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The U.S. Labor Department's final authorization of a health care service firm's application to fund benefit risks through its captive insurance company affirms that the door again is open to employers to seek fast regulatory review of their captive benefit funding proposals.
Last week, the Labor Department publicly disclosed that it has given final approval of an application filed by Healthcare Services Group Inc., a Bensalem, Pennsylvania-based provider of management and other services to health care companies, to fund voluntary medical, life and short-term disability benefits through its New Jersey-based captive insurance company.
Under the arrangement, the policies will be written by Companion Life Insurance Co. and will be 100% reinsured by HCSG Insurance Corp., the company's 1-year-old captive insurer.
Healthcare Services is the first employer to receive final approval for a captive benefits funding arrangement under a regulatory approach known as ExPro since the Labor Department in 2012 suspended ExPro to review criteria for the process. The review was completed in late 2013, which restored ExPro.
In restoring ExPro, benefit experts say the Labor Department didn't impose new criteria, but has placed greater emphasis on a prior requirement: employers demonstrating how they have enhanced employees' benefits.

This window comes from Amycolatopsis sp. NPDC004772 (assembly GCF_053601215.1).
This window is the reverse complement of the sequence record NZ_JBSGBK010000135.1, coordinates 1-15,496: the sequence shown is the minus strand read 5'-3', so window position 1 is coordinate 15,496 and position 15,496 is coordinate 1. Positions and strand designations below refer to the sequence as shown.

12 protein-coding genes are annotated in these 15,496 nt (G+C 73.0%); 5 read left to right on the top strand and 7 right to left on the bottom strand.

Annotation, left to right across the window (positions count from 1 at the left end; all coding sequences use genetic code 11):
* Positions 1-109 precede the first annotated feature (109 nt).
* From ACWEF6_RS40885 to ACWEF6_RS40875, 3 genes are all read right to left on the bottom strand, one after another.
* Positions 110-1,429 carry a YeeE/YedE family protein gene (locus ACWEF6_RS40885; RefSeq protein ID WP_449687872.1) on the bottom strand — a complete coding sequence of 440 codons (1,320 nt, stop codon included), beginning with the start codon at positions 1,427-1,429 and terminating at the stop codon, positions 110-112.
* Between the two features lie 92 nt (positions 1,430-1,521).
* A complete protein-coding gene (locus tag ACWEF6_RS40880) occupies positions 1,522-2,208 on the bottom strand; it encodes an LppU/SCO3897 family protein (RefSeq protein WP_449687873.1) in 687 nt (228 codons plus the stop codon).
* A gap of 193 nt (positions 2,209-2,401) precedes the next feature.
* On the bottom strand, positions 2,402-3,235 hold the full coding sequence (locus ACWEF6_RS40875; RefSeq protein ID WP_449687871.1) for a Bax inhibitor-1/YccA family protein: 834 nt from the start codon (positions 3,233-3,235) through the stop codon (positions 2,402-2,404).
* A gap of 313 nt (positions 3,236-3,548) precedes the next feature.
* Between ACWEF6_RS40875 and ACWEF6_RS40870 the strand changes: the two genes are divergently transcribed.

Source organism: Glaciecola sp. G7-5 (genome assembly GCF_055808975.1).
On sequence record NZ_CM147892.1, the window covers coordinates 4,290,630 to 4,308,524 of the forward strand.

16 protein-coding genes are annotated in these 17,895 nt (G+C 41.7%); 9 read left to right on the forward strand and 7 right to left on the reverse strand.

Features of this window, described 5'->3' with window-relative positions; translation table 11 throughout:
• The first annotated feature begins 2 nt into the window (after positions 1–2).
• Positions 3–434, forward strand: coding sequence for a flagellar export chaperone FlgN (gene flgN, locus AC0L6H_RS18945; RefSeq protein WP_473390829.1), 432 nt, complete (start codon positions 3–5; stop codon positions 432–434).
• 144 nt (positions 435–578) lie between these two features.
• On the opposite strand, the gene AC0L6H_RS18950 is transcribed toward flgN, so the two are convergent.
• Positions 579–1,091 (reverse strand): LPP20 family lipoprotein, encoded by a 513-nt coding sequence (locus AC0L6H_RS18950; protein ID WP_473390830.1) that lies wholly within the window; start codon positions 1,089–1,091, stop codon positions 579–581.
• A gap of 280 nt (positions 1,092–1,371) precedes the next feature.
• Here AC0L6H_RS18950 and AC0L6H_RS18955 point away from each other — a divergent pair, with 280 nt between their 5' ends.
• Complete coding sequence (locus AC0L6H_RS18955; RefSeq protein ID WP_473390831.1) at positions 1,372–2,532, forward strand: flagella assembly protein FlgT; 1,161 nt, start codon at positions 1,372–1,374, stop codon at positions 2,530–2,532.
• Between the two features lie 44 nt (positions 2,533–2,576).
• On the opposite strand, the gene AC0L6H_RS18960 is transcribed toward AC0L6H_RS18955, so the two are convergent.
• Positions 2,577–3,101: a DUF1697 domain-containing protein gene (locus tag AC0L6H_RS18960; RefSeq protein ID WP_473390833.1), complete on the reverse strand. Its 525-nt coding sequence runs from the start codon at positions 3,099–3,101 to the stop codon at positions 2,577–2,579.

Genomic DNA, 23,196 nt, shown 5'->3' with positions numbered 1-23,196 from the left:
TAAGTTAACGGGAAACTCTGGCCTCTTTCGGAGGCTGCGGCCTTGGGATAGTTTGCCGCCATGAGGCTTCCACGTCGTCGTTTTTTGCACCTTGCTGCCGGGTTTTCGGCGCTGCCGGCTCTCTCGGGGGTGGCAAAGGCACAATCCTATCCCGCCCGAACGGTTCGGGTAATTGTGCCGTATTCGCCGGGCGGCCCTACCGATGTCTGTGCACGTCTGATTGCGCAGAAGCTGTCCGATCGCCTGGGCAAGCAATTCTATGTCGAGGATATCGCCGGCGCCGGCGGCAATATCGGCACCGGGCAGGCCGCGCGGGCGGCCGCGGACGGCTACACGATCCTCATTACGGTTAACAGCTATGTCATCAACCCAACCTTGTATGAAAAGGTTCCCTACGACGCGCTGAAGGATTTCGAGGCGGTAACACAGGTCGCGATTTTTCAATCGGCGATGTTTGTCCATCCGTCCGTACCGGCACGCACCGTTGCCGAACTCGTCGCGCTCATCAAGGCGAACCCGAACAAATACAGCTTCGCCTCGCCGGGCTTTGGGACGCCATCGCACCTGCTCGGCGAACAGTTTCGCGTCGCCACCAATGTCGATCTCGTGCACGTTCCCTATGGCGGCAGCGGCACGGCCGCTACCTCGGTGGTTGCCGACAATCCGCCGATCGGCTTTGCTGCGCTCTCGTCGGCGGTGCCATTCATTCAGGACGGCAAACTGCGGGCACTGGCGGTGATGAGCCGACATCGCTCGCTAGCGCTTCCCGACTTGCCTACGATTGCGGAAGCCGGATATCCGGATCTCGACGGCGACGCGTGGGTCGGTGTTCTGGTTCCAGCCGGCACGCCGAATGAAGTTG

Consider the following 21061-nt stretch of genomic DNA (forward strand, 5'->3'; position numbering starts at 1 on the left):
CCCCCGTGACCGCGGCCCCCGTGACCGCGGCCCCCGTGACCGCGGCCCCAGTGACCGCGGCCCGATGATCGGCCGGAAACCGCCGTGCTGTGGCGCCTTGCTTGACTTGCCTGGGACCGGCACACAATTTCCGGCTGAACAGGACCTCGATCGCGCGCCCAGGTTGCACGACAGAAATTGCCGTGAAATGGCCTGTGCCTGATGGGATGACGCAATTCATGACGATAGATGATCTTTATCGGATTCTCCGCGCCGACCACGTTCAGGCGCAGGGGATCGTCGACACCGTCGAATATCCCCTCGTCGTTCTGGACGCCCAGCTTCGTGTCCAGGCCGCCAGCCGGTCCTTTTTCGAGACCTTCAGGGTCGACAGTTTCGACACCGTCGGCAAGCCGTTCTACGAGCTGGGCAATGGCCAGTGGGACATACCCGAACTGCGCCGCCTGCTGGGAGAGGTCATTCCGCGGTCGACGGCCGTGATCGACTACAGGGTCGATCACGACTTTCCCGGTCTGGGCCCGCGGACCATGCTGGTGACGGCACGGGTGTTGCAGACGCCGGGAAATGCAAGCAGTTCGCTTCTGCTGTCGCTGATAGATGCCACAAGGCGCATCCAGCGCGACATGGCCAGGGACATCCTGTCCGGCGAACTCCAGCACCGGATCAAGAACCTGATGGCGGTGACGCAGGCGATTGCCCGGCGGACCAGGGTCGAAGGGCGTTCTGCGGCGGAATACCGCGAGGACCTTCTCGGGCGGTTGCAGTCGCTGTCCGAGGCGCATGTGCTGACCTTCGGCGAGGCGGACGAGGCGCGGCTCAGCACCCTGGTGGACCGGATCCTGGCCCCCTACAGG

The key advantage for employers to use the ExPro approach is regulatory speed. Under ExPro, the Labor Department must act within 45 days of a company's request for an arrangement that would normally be barred by the Employee Retirement Income Security Act.
By contrast, the Labor Department is not under a deadline to respond for requests for ERISA-exemptions that do not qualify for ExPro. Non-ExPro requests often take at least several months before the Labor Department issues a ruling.
To qualify for ExPro, an applicant has to cite two substantially similar individual exemptions approved in the past 10 years, or one similar exemption and one approved through ExPro within the past five years. Healthcare Services cited individual exemptions the Labor Department provided in 2013 to The Coca-Cola Co. and last year to Intel Corp. for those two companies to use their captives to fund various benefit risks.
Currently, one other employer — Sealed Air Corp., a Charlotte, North Carolina-based packing manufacturer — is awaiting final approval for its application to fund several benefit risks through its Vermont captive.
In all, more than two dozen employers, including such well-known companies as Alcoa Inc., Archer-Daniels Midland Co., Coca-Cola Co. and United Technologies Corp., have, over the last 15 years, received Labor Department approval to fund benefit risks through their captives.
Advantages of the approach, experts say, include, cutting insurance costs and diversifying captives' risk portfolio.
Les Boughner, a top executive with Willis North America's global captive and consulting practice in Burlington, Vermont, abruptly left the company last week.